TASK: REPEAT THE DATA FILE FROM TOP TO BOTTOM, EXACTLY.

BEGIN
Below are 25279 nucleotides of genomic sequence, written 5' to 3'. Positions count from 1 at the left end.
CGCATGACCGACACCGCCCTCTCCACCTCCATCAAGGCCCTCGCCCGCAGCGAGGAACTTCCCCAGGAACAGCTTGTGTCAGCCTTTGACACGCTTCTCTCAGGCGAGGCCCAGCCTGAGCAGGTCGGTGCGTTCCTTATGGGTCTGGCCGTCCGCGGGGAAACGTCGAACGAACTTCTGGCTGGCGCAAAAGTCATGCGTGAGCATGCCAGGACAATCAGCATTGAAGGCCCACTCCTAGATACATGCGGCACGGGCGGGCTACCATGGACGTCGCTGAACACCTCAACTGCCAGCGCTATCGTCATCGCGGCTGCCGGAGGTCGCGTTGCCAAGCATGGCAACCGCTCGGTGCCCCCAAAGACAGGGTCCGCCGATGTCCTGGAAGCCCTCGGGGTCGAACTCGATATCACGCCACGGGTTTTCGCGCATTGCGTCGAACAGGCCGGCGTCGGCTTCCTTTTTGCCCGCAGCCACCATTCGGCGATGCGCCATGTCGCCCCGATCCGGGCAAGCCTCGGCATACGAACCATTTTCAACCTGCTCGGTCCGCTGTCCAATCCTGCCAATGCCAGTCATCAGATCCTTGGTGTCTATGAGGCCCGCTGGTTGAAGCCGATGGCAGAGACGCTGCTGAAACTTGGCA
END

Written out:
Below are 25279 nucleotides of genomic sequence, written 5' to 3'. Positions count from 1 at the left end.
CGCATGACCGACACCGCCCTCTCCACCTCCATCAAGGCCCTCGCCCGCAGCGAGGAACTTCCCCAGGAACAGCTTGTGTCAGCCTTTGACACGCTTCTCTCAGGCGAGGCCCAGCCTGAGCAGGTCGGTGCGTTCCTTATGGGTCTGGCCGTCCGCGGGGAAACGTCGAACGAACTTCTGGCTGGCGCAAAAGTCATGCGTGAGCATGCCAGGACAATCAGCATTGAAGGCCCACTCCTAGATACATGCGGCACGGGCGGGCTACCATGGACGTCGCTGAACACCTCAACTGCCAGCGCTATCGTCATCGCGGCTGCCGGAGGTCGCGTTGCCAAGCATGGCAACCGCTCGGTGCCCCCAAAGACAGGGTCCGCCGATGTCCTGGAAGCCCTCGGGGTCGAACTCGATATCACGCCACGGGTTTTCGCGCATTGCGTCGAACAGGCCGGCGTCGGCTTCCTTTTTGCCCGCAGCCACCATTCGGCGATGCGCCATGTCGCCCCGATCCGGGCAAGCCTCGGCATACGAACCATTTTCAACCTGCTCGGTCCGCTGTCCAATCCTGCCAATGCCAGTCATCAGATCCTTGGTGTCTATGAGGCCCGCTGGTTGAAGCCGATGGCAGAGACGCTGCTGAAACTTGGCA